US 91 in Utah
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According to foodezine, US 91 is a US Highway in the US state of Utah. The road forms a north-south route in the north of the state, from Interstate 15 in Brigham City through Logan to the border with Idaho. The route is 87 kilometers long.
US 91 at Richmond.
The road begins at its junction with Interstate 15, the highway from Salt Lake City and Ogden to Pocatello and Idaho Falls to the north. The road then has 2×2 lanes and after 1 kilometer the US 89 merges from Ogden, resulting in a double numbering until Logan, a distance of 55 kilometers. The road has 2×2 lanes for the entire route and goes from the valley of the Great Salt Lake to a second valley around the town of Logan. Logan is a regional town with a population of 43,000, and US 89 turns east here toward Jackson, Wyoming. US 91 then continues north as a 2×2 route to the Idaho border at Lewiston. US 91 in Idahothen continues to Pocatello.
The original US 91 (1926-1974).
Origin & route numbering
According to bittranslators, US 91 was introduced in 1926 and replaced State Highway 1. This indicates that this route was the most important in Utah at the time. State Highway 1 ran from the Arizona border at St. George through Salt Lake City to the Idaho border north of Logan. This route was approximately 690 kilometers long. However, it was not the longest road in Utah, the US 89 is longer.
The US 89 and US 91 have a strong relationship with each other. Both originally formed long north-south routes through central and southern Utah, separated by mountain ranges. US 89 was extended north into Idaho in the 1930s, creating a dual number with US 91 in the urbanized Wasatch Front, from Spanish Fork via Salt Lake City to Brigham City. North of Brigham City, US 89 followed a different route to Logan, but in 1954 this section was also double-numbered with US 91.
After the creation of the Interstate Highway system in 1956, Interstate 15 was built in the corridor of US 91, often directly over it. In the early 1970s, the construction of I-15 was so advanced that only a few parts of US 91 remained, so it was decided to scrap the southern part of US 91, since 1974 US 91 starts in Brigham City in northern Utah.
Asphalting of US 91
By the time US 91 was created in 1926, a significant portion of it was paved from Nephi in the south to Brigham City in the north, crossing Utah’s most populous region, the Wasatch Front. This paved section was already about 225 kilometers long, it was the only road in Utah that was already paved for more than a few kilometers. The remainder of US 91 was an improved gravel road. In the late 1920s, the northernmost section from Brigham City via Logan to the border with Idaho was also paved.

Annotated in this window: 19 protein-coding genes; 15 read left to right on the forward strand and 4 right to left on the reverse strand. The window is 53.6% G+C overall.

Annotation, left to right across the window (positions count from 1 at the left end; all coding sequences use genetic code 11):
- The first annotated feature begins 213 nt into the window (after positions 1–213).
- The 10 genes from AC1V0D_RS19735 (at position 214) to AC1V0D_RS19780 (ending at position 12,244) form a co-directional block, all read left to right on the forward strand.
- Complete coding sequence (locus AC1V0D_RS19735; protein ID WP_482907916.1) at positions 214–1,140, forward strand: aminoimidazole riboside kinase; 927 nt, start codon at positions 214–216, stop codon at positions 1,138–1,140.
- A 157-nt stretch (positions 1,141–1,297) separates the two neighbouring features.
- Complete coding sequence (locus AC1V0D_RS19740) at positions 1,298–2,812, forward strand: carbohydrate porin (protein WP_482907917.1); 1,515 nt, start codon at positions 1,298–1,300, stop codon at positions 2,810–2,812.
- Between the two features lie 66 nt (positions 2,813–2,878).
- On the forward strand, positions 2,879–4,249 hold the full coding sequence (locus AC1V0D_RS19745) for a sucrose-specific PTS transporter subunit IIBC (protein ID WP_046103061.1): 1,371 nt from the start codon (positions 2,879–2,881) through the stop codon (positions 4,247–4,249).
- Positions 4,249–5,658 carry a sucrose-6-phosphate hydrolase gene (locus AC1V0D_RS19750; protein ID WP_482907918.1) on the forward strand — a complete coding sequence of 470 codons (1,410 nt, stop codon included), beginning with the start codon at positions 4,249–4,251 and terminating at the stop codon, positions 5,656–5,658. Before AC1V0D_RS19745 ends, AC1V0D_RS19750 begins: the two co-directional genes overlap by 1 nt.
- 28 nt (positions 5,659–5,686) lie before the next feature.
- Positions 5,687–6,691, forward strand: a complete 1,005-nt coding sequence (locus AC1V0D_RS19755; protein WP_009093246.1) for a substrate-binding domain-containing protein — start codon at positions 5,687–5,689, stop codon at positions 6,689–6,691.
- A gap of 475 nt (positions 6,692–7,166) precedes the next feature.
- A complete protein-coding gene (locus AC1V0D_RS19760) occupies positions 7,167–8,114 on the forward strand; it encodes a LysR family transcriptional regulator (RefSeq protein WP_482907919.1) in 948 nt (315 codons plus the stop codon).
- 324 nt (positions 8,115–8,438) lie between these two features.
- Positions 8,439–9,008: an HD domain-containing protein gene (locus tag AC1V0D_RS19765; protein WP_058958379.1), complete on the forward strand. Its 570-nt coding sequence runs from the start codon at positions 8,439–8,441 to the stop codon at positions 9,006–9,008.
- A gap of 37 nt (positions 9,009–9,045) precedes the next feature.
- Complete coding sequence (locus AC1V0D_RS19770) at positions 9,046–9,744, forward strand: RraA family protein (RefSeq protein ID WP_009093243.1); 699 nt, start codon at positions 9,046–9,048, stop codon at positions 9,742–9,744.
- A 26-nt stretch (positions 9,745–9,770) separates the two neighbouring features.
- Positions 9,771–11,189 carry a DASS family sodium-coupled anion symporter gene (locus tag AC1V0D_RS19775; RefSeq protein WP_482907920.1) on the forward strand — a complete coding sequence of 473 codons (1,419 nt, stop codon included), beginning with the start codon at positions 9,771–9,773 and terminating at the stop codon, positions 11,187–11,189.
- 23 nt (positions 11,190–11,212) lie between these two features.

The asphalting of southern and central Utah mainly followed in the 1930s, in just a few years between 1930 and 1933 virtually the entire route was paved from the Arizona border to Nephi, a distance of 400 kilometers.
Replacement with I-15
From the 1930s through the 1960s-70s, US 91 was Utah’s main transportation route. Nearly all of the places of interest were along US 91. For this reason, Interstate 15 was chosen to largely follow the route of US 91, with two exceptions: in southern Utah, I-15 took a shorter route. Into Arizona, through the Virgin River Gorge, and into northern Utah, I-15 north of Brigham City follows a more westerly route to Idaho.
Between 1960 and 1975, large sections of I-15 were completed. By the mid-1970s, so few sections of US 91 were left that US 91 south of Brigham City was scrapped and the remaining sections were signposted as “temporary I-15.” South of St. George, I-15 took a more direct route to Arizona, due to the construction of I-15 through the Virgin River Gorge. The old route was a significantly longer route west from St. George and later south on what is now State Highway 8 and Old Highway 91. This is a 50-mile stretch and the longest intact portion of old US 91 in southern Utah.
Upgrades to US 91
Despite its length, former US 91 has been significantly upgraded in few places between the original surfacing in the 1930s and the construction of I-15. In the larger towns, the road is briefly a four-lane or five-lane road, in the Salt Lake City region the road is largely an urban arterial. The road forms the main street of Utah County and is a wide 7-lane city highway with center turn lane through and between Provo, Orem and American Fork. Also in the suburbs of Salt Lake City and in the city itself, the former US 91 is a major city highway with 5 to 7 lanes. The road runs through downtown Salt Lake City, partly on State Street, Salt Lake City’s main city thoroughfare.
The main 2×2 lane portion of US 91 that is non-urban lies between Brigham City and Logan in northern Utah. Logan is the largest city in Utah that is not on an Interstate Highway and US 91 is the main access road. This section was widened to 2×2 lanes in the 1950’s from Logan south to Brigham City. About 1957 the road was widened to 4 lanes on the south side of Logan, which was extended to Wellsville circa 1959. It was only much later that the mountain section between Brigham City and Wellsville was widened to 2×2 lanes, this happened in the mid-1990s.
The stretch from Logan to the Idaho border has also been widened to 4 lanes, partly as a 2×2 divided highway and partly as a 4 or 5-lane road with a center turn lane. In the early 1970s, the section between Logan and Smithfield was widened to 4 lanes. In about 2005, the northernmost section between Richmond and the Idaho border was widened to 4 lanes of traffic. Finally, in 2006, the section between Smithfield and Richmond was widened to 4 lanes.
The section between Brigham City and Logan has about 20,000 descending to 15,000 vehicles per day. Up to 40,000 vehicles pass through Logan, after which the intensities drop to 6,000 vehicles at the Idaho border.